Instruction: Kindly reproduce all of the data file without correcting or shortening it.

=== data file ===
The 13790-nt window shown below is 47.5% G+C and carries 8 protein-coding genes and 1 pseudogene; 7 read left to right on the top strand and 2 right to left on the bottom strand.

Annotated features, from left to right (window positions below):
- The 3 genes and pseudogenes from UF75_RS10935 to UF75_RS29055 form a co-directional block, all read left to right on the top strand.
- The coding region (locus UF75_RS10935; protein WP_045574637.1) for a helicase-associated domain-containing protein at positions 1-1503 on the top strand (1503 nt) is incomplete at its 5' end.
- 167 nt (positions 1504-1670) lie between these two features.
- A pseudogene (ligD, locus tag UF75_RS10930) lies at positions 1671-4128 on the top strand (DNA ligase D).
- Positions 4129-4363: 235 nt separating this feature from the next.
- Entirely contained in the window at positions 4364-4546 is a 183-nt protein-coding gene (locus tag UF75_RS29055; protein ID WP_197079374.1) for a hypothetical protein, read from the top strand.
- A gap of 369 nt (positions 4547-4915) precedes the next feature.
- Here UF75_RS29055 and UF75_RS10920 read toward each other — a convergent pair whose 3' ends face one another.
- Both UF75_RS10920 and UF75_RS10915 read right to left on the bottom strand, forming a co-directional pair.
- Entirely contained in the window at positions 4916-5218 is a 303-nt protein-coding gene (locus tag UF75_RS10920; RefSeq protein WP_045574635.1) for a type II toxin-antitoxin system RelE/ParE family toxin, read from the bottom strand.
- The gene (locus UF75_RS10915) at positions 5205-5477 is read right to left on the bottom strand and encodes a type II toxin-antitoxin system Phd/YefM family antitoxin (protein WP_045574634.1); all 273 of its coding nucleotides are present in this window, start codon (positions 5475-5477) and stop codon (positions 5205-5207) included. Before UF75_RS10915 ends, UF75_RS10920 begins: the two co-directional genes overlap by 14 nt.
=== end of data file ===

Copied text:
The 13790-nt window shown below is 47.5% G+C and carries 8 protein-coding genes and 1 pseudogene; 7 read left to right on the top strand and 2 right to left on the bottom strand.

Annotated features, from left to right (window positions below):
- The 3 genes and pseudogenes from UF75_RS10935 to UF75_RS29055 form a co-directional block, all read left to right on the top strand.
- The coding region (locus UF75_RS10935; protein WP_045574637.1) for a helicase-associated domain-containing protein at positions 1-1503 on the top strand (1503 nt) is incomplete at its 5' end.
- 167 nt (positions 1504-1670) lie between these two features.
- A pseudogene (ligD, locus tag UF75_RS10930) lies at positions 1671-4128 on the top strand (DNA ligase D).
- Positions 4129-4363: 235 nt separating this feature from the next.
- Entirely contained in the window at positions 4364-4546 is a 183-nt protein-coding gene (locus tag UF75_RS29055; protein ID WP_197079374.1) for a hypothetical protein, read from the top strand.
- A gap of 369 nt (positions 4547-4915) precedes the next feature.
- Here UF75_RS29055 and UF75_RS10920 read toward each other — a convergent pair whose 3' ends face one another.
- Both UF75_RS10920 and UF75_RS10915 read right to left on the bottom strand, forming a co-directional pair.
- Entirely contained in the window at positions 4916-5218 is a 303-nt protein-coding gene (locus tag UF75_RS10920; RefSeq protein WP_045574635.1) for a type II toxin-antitoxin system RelE/ParE family toxin, read from the bottom strand.
- The gene (locus UF75_RS10915) at positions 5205-5477 is read right to left on the bottom strand and encodes a type II toxin-antitoxin system Phd/YefM family antitoxin (protein WP_045574634.1); all 273 of its coding nucleotides are present in this window, start codon (positions 5475-5477) and stop codon (positions 5205-5207) included. Before UF75_RS10915 ends, UF75_RS10920 begins: the two co-directional genes overlap by 14 nt.